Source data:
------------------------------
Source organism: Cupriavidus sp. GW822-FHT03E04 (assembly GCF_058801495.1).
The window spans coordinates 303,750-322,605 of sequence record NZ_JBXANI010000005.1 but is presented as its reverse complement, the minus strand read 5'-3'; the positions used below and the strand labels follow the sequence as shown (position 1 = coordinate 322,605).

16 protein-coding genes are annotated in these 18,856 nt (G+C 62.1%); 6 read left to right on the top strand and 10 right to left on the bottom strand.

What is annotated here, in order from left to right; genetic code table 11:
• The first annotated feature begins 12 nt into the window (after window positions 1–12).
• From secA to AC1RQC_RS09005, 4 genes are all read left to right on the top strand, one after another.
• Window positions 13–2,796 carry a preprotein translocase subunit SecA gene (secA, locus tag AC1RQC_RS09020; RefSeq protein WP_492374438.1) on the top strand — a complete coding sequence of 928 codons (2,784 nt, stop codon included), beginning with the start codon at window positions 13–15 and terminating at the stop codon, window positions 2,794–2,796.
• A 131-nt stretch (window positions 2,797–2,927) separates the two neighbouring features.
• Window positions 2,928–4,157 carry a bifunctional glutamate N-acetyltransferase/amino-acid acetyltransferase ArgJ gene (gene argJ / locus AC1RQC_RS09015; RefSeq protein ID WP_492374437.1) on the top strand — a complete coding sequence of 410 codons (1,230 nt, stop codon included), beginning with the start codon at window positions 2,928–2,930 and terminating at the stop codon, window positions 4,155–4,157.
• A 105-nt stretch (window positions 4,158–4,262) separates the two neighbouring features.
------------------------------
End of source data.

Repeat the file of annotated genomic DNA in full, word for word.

Source organism: Cupriavidus sp. GW822-FHT03E04 (assembly GCF_058801495.1).
The window spans coordinates 303,750-322,605 of sequence record NZ_JBXANI010000005.1 but is presented as its reverse complement, the minus strand read 5'-3'; the positions used below and the strand labels follow the sequence as shown (position 1 = coordinate 322,605).

16 protein-coding genes are annotated in these 18,856 nt (G+C 62.1%); 6 read left to right on the top strand and 10 right to left on the bottom strand.

What is annotated here, in order from left to right; genetic code table 11:
• The first annotated feature begins 12 nt into the window (after window positions 1–12).
• From secA to AC1RQC_RS09005, 4 genes are all read left to right on the top strand, one after another.
• Window positions 13–2,796 carry a preprotein translocase subunit SecA gene (secA, locus tag AC1RQC_RS09020; RefSeq protein WP_492374438.1) on the top strand — a complete coding sequence of 928 codons (2,784 nt, stop codon included), beginning with the start codon at window positions 13–15 and terminating at the stop codon, window positions 2,794–2,796.
• A 131-nt stretch (window positions 2,797–2,927) separates the two neighbouring features.
• Window positions 2,928–4,157 carry a bifunctional glutamate N-acetyltransferase/amino-acid acetyltransferase ArgJ gene (gene argJ / locus AC1RQC_RS09015; RefSeq protein ID WP_492374437.1) on the top strand — a complete coding sequence of 410 codons (1,230 nt, stop codon included), beginning with the start codon at window positions 2,928–2,930 and terminating at the stop codon, window positions 4,155–4,157.
• A 105-nt stretch (window positions 4,158–4,262) separates the two neighbouring features.